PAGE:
Category Archives: Winter

Creamy tomato garlic bisque

For those of you who haven’t been paying attention to the recent weather reports, a cold snap has hit the Northwest, complete with snow, ice, and the usual crazy Seattlites who can’t drive in snow (or a light rain, for that matter.) We have a blanket of fluffy, crystalline snow all over, and it’s making the trees look like Christmas decorations, two weeks too late.

On the plus side, winter snow brings winter hungers, and I love nothing more than warm, hearty soups. And, since I’ve been dying to try this tomato bisque recipe for a while, I figured this would be a perfect time to try it. And to make things even better, this version of the soup serves two hungry people (or four appetizers) for less than 150 calories per (or 75, if you use it as an appetizer.) It’s light, airy, and full of flavor.

Now, I know you’ll have a few questions about the ingredients, and believe me, they’re all necessary, but, in explanation:

  • The soy and anchovies are for depth of flavor. They’re odd ingredients, I know, but they do worlds of good for the deep, rich flavor of this soup.
  • You can add more cream, or sour cream (M suggested neufchâtel , which I’m quite excited to try) to ramp up the creamy flavor, but this soup does well enough as is.
  • The roasted garlic definitely a win. I felt that it added a very subtle undertone to the soup that worked well.

Pheasant’s tomato bisque

4 beefsteak or heirloom tomatoes

3 roma tomatoes

3 cloves raw garlic

1/2 c finely chopped onion

2 tbsp roasted garlic mash (optional but recommended)

1 anchovy filet

1 tbsp soy sauce (Aloha brand highly suggested)

1 tsp vegetable oil (I used some of the roasted garlic oil)

1/2 c chicken or vegetable broth (optional)

1-3 basil leaves, to preference

1 tbsp ground dried rosemary (measure after grinding)

1 bay leaf

1/8 tsp cayenne

1 tbsp fat free sour cream (for garnish)

Using a paring knife, cut a small X into the bottom of each tomato, and cut the core out of the top. Fill a small (3-5 qt) sauce pot with water and bring it to a boil. While it’s heating, set up an empty bowl on the stove, as well as a bowl filled with cold water and ice cubes. Once the water is boiling, drop the tomatoes in one at a time. Count to fifteen slowly, then take them out with a slotted spoon and place them in the ice bath. You should see the skin beginning to peel off and split from the tomato at this point. After a moment, transfer the tomatoes into the empty bowl.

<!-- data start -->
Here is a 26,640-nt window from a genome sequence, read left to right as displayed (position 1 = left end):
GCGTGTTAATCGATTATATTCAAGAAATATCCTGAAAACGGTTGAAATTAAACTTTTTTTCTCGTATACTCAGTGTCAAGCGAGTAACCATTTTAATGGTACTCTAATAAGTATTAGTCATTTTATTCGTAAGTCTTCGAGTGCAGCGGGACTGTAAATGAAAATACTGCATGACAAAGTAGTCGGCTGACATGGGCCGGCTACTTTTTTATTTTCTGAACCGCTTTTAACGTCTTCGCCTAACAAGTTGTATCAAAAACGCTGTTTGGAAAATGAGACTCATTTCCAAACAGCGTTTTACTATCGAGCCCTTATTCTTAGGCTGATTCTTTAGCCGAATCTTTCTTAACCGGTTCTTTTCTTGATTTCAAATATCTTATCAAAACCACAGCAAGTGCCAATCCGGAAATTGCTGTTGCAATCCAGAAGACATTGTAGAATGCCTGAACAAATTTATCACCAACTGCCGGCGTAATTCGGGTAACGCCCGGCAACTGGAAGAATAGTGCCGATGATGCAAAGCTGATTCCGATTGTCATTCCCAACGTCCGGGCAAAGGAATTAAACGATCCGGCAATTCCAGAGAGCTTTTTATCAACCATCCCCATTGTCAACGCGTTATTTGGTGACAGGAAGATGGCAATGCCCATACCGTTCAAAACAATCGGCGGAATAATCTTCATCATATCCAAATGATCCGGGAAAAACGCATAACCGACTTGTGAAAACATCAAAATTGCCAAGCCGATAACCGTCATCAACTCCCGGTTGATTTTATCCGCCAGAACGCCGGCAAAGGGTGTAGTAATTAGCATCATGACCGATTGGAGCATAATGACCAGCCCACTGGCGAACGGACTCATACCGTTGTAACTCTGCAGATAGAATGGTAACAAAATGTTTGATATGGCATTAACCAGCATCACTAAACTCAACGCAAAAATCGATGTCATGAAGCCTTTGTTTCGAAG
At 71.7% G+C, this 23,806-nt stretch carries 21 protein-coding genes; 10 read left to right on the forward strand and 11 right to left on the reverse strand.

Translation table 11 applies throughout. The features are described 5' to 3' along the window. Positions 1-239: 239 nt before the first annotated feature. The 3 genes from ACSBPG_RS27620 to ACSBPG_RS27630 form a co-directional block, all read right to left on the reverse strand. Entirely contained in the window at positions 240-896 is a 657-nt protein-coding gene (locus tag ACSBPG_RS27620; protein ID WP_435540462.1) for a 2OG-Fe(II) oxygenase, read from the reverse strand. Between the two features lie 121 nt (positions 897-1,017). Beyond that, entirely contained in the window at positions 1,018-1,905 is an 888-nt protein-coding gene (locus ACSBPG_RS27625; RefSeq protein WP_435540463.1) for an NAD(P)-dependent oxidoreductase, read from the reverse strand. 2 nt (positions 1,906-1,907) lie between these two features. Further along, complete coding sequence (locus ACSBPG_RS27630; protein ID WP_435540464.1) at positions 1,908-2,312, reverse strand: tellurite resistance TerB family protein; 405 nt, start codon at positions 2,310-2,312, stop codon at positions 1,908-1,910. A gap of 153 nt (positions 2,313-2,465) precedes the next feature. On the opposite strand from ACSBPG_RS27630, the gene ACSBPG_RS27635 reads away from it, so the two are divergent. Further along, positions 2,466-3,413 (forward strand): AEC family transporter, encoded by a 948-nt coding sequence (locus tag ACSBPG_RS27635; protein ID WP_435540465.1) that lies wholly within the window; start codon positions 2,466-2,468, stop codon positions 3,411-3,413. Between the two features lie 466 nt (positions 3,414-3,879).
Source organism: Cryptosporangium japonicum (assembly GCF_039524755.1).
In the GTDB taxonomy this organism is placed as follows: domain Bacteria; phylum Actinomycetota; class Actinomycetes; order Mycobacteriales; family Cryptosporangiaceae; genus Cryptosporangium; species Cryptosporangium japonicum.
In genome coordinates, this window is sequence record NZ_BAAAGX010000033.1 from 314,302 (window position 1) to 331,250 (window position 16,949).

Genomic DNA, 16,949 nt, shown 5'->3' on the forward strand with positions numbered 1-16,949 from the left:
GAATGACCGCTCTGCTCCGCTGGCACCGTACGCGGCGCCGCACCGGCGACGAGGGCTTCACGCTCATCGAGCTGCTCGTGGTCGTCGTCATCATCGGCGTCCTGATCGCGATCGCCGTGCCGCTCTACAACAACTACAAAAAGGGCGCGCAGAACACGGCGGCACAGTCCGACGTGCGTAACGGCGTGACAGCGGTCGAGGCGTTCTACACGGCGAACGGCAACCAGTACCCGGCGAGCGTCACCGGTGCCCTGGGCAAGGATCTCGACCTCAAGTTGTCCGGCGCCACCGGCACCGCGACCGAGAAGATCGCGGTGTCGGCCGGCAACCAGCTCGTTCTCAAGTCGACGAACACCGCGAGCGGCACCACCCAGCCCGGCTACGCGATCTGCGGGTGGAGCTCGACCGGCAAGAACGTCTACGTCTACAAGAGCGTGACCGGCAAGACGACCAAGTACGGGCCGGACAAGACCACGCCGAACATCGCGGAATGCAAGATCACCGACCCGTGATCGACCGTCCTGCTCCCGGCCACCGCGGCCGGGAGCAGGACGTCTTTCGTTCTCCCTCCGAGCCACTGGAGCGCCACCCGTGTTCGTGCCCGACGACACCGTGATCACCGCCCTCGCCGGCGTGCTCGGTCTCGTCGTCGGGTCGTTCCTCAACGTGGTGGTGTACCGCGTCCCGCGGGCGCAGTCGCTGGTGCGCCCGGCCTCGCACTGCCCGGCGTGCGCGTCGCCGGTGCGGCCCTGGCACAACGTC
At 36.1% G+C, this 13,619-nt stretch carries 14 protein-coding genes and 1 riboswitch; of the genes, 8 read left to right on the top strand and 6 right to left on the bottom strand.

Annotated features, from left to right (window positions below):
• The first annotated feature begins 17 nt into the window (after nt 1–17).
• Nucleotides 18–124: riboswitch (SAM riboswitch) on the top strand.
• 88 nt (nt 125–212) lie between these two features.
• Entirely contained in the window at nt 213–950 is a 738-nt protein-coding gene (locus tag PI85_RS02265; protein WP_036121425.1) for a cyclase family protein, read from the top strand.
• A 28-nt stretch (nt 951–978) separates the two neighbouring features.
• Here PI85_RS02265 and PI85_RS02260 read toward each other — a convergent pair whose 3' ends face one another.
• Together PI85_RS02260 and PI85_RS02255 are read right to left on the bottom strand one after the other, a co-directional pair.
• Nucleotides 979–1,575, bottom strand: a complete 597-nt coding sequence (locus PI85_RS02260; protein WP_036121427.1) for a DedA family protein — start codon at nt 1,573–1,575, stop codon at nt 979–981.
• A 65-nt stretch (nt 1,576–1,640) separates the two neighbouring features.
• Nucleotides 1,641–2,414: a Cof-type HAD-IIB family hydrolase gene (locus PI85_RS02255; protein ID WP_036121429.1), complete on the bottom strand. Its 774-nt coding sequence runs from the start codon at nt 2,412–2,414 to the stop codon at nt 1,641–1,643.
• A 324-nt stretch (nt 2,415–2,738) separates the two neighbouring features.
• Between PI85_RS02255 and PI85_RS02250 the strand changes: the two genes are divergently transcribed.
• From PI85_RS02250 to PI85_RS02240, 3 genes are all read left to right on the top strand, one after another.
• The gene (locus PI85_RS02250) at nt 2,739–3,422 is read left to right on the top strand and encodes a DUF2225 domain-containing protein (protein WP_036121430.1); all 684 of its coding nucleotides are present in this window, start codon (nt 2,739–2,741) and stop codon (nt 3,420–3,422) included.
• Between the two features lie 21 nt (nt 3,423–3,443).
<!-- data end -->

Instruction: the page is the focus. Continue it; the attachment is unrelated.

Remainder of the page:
After each tomato has been boiled and bathed, rub the skin splits and peel the tomatoes. Set them aside. 

Empty the sauce pot of water and place it back on the burner, at medium heat. Add the oil and onion, as well as the rosemary and cayenne. Allow them to sweat and begin to brown. While they cook, mince the raw garlic very finely. Add it, stir, and add in the anchovy filet. Mash the filet to break it up a bit. Turn the burner down to low.

Slice and seed the peeled tomatoes. Seeding is critical here…if you don’t, you’ll have way too much liquid, and those seeds don’t taste very good. Dice them, and add about two tomatoes’ worth to the pot. Turn it up to medium and let that cook down while you dice the remaining tomatoes.

Allow the two diced tomatoes in the pan cook down until a medium fond develops. Deglaze with half the chicken broth and the soy sauce. Then, add the remaining tomatoes, the roasted garlic, basil leaves and the bay leaf. Allow it to simmer for about twenty minutes.

Using a hand blender, blend the soup to a smooth, silken consistency. If you don’t own a hand blender (like we don’t) allow it to cool, then blend in the blender or Magic Bullet.

After you’ve blended it, taste and correct for spices depending on your preferences, then dish it up, top it with sour cream (or cream, or softened cream cheese) and watch it disappear! 

Because of the soft, creamy and sweet tastes that go along with this soup, M and I served it up alongside some best-ever roasted potatoes (recipe to follow) and happily sat down to eat. I must warn you, this soup is soup-er filling (how could I write this entire post without using that pun?!) and one bowl was too much for either of us to handle in one sitting. Considering how I can pack away food…that’s really saying something. Enjoy!

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Filed under Seasonal, Soup, Winter

French onion soup

Today, pheasants, was approximately as cold as Washington gets when there’s no snow involved. It was absolutely freezing and I was walking around in a skirt and heels down in the U district, looking for a job.

Coming home, M and I were nothing short of tired and cold, and very hungry. We’d picked up a loaf of my favorite French bread (crusty on the outside, light and fluffy as a dream on the inside) with which to dip, nosh and generally make merriment. This soup is brothy, light and satisfying. The recipe feeds two hungry people, three less hungry people, or four to six as an appetizer. In an effort to make the easiest soup known to man, I present now to you: